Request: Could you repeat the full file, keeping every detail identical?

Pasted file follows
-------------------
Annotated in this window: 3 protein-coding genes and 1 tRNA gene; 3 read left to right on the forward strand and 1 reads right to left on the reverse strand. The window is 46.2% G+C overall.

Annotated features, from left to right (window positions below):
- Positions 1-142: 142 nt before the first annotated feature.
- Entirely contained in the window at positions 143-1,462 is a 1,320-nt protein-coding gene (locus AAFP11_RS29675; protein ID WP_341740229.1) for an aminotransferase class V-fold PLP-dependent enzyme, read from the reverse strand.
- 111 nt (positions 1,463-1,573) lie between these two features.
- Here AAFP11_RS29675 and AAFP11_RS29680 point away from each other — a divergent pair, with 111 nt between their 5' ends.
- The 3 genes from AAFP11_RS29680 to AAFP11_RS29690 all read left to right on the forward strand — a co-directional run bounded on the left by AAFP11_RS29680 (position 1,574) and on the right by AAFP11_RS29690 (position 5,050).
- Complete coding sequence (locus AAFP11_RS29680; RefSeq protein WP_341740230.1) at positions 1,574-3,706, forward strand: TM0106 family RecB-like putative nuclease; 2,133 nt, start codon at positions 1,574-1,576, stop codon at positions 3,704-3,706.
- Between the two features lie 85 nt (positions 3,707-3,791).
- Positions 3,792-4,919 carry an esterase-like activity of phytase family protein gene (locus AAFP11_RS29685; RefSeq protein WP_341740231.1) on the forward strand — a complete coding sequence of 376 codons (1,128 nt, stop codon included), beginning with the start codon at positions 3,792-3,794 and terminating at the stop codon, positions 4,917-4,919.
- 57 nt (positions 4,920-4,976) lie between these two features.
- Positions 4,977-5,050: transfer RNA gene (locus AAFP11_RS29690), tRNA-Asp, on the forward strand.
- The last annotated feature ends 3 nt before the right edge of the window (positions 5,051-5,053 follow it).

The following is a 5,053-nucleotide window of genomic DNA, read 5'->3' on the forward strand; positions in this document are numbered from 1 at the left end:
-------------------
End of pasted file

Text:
Annotated in this window: 3 protein-coding genes and 1 tRNA gene; 3 read left to right on the forward strand and 1 reads right to left on the reverse strand. The window is 46.2% G+C overall.

Annotated features, from left to right (window positions below):
- Positions 1-142: 142 nt before the first annotated feature.
- Entirely contained in the window at positions 143-1,462 is a 1,320-nt protein-coding gene (locus AAFP11_RS29675; protein ID WP_341740229.1) for an aminotransferase class V-fold PLP-dependent enzyme, read from the reverse strand.
- 111 nt (positions 1,463-1,573) lie between these two features.
- Here AAFP11_RS29675 and AAFP11_RS29680 point away from each other — a divergent pair, with 111 nt between their 5' ends.
- The 3 genes from AAFP11_RS29680 to AAFP11_RS29690 all read left to right on the forward strand — a co-directional run bounded on the left by AAFP11_RS29680 (position 1,574) and on the right by AAFP11_RS29690 (position 5,050).
- Complete coding sequence (locus AAFP11_RS29680; RefSeq protein WP_341740230.1) at positions 1,574-3,706, forward strand: TM0106 family RecB-like putative nuclease; 2,133 nt, start codon at positions 1,574-1,576, stop codon at positions 3,704-3,706.
- Between the two features lie 85 nt (positions 3,707-3,791).
- Positions 3,792-4,919 carry an esterase-like activity of phytase family protein gene (locus AAFP11_RS29685; RefSeq protein WP_341740231.1) on the forward strand — a complete coding sequence of 376 codons (1,128 nt, stop codon included), beginning with the start codon at positions 3,792-3,794 and terminating at the stop codon, positions 4,917-4,919.
- 57 nt (positions 4,920-4,976) lie between these two features.
- Positions 4,977-5,050: transfer RNA gene (locus AAFP11_RS29690), tRNA-Asp, on the forward strand.
- The last annotated feature ends 3 nt before the right edge of the window (positions 5,051-5,053 follow it).

The following is a 5,053-nucleotide window of genomic DNA, read 5'->3' on the forward strand; positions in this document are numbered from 1 at the left end: